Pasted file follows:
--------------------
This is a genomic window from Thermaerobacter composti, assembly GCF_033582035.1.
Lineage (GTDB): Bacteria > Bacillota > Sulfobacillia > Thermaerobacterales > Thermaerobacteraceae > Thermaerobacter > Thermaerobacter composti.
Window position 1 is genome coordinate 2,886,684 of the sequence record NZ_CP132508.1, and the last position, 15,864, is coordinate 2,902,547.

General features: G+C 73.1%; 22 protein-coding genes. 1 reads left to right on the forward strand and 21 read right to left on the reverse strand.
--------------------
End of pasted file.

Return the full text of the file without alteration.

This is a genomic window from Thermaerobacter composti, assembly GCF_033582035.1.
Lineage (GTDB): Bacteria > Bacillota > Sulfobacillia > Thermaerobacterales > Thermaerobacteraceae > Thermaerobacter > Thermaerobacter composti.
Window position 1 is genome coordinate 2,886,684 of the sequence record NZ_CP132508.1, and the last position, 15,864, is coordinate 2,902,547.

General features: G+C 73.1%; 22 protein-coding genes. 1 reads left to right on the forward strand and 21 read right to left on the reverse strand.